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University
Graduate
School
2000-2002
Academic Bulletin

University Graduate School  
Kirkwood Hall 111 
Indiana University 
Bloomington, IN 47405 
(812) 855-8853 
Contact Graduate Office 
 

Biochemistry

Graduate Faculty
Special Program Requirements
Master of Science Degree
Doctor of Philosophy Degree
Courses

BLOOMINGTON PROGRAM
(DEPARTMENTS OF BIOLOGY AND CHEMISTRY)

College of Arts and Sciences

Director
Professor John Richardson

Departmental e-mail:
chemgrad@indiana.edu

Departmental URL:
http://www.chem.indiana.edu/biochemistry

Graduate Faculty

Earl Blough Professor
George Christou (Chemistry)

Lilly Chemistry Alumni Chair
Milos Novotny (Chemistry)

Clyde Culbertson Professor of Biology
Carl Bauer

Distinguished Professors
Howard Gest (Emeritus, Biology), Frank Gurd (Emeritus, Chemistry), Milos Novotny (Chemistry), Jeffrey Palmer (Biology), Frank Putnam (Emeritus, Biology), Anthony San Pietro (Emeritus, Biology)

Professors
Peter Cherbas (Biology), Harry Day (Emeritus, Chemistry), Thomas Donahue (Biology), Ruth Gurd (Emerita, Medical Sciences), George Hegeman (Biology), W. Terry Jenkins (Emeritus, Chemistry), John Richardson (Chemistry), Milton Taylor (Biology), Robert Togasaki (Emeritus, Biology)

Associate Professors
Alan D. Bender (Biology), Jose Bonner (Biology), Yves Brun* (Biology), David Daleke (Medical Sciences), Cheng Kao (Biology), Joseph Near (Pharmacology), Stefan Surzycki (Biology), Theodore Widlanski (Chemistry)

Assistant Professors
Donald Burke* (Chemistry), Andrew Feig* (Chemistry), Evelyn Jabri* (Chemistry), Martha Oakley* (Chemistry), Alexander V. Skurat* (Medicine), Martin Stone* (Chemistry), Claire E. Walczak* (Medicine)

Graduate Advisor
Professor Jack Crandall, Chemistry Building C121, (812) 855-2069

Degrees Offered
Master of Science and Doctor of Philosophy

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Special Program Requirements

(See also general University Graduate School requirements.)

Admission Requirements
Undergraduate course work must include two semesters of organic chemistry, at least one semester of physical chemistry, at least one semester of biochemistry, and 8 credit hours of biology. Deficiencies must be removed during the first year of graduate study.

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Master of Science Degree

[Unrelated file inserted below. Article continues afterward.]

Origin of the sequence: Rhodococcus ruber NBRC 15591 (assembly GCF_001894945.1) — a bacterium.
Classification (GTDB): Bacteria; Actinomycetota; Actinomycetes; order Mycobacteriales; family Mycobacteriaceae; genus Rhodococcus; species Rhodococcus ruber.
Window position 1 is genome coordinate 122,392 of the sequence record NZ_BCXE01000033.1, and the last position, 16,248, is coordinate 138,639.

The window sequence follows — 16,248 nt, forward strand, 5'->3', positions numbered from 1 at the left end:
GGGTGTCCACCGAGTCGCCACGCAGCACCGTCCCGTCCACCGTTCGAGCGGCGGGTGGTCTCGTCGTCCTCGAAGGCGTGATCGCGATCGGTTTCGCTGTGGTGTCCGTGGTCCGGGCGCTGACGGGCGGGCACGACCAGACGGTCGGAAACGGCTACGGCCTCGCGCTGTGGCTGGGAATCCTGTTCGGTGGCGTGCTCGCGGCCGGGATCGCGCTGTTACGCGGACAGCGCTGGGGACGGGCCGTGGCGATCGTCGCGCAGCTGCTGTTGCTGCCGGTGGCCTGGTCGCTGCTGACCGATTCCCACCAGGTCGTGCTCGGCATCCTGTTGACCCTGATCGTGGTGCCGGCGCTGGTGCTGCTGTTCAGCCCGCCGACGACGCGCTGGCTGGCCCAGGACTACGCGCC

Course Requirements
A minimum of 30 credit hours, of which 20 credit hours must be in course work other than research, including 12 credit hours in biochemistry and 6 credit hours in basic, graduate-level chemistry and biology courses.

Thesis
Required.

Final Examination
Oral, covering thesis and major.

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Doctor of Philosophy Degree

Course Requirements
A total of 90 credit hours, of which a minimum of 12 credit hours must be in biochemistry courses at the C580 or C680 level (usually C581, C582, C584, and C585). C500 also required, to be taken during first year of study.

Minor
A doctoral student in biochemistry may minor either in a field of chemistry or in some other department. In the latter case, the requirements are specified by the minor department. Students electing to minor within the department must complete a minimum of 6 credit hours in one specific area of chemistry other than the major area. The sequence of courses comprising the minor must be approved by the studentís advisory committee.

Qualifying Examinations
To remain in good standing, a student must pass monthly cumulative examinations at the prescribed rate: one by the end of the second semester, three by the end of the third, five by the end of the fourth. At least four examinations must be in biochemistry (biological chemistry). The other may be in some other area of chemistry. In the fifth semester, students meet with their advisory committee to review past performance and to evaluate plans for completing the Ph.D.

Final Examination
Oral, covering dissertation, major, and minor.

Ph.D. Minor in Biochemistry
Students from other departments who wish to minor in biochemistry must complete at least 6 credit hours of graduate course work in biochemistry with an average of B (3.0) or above.

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Courses

Biology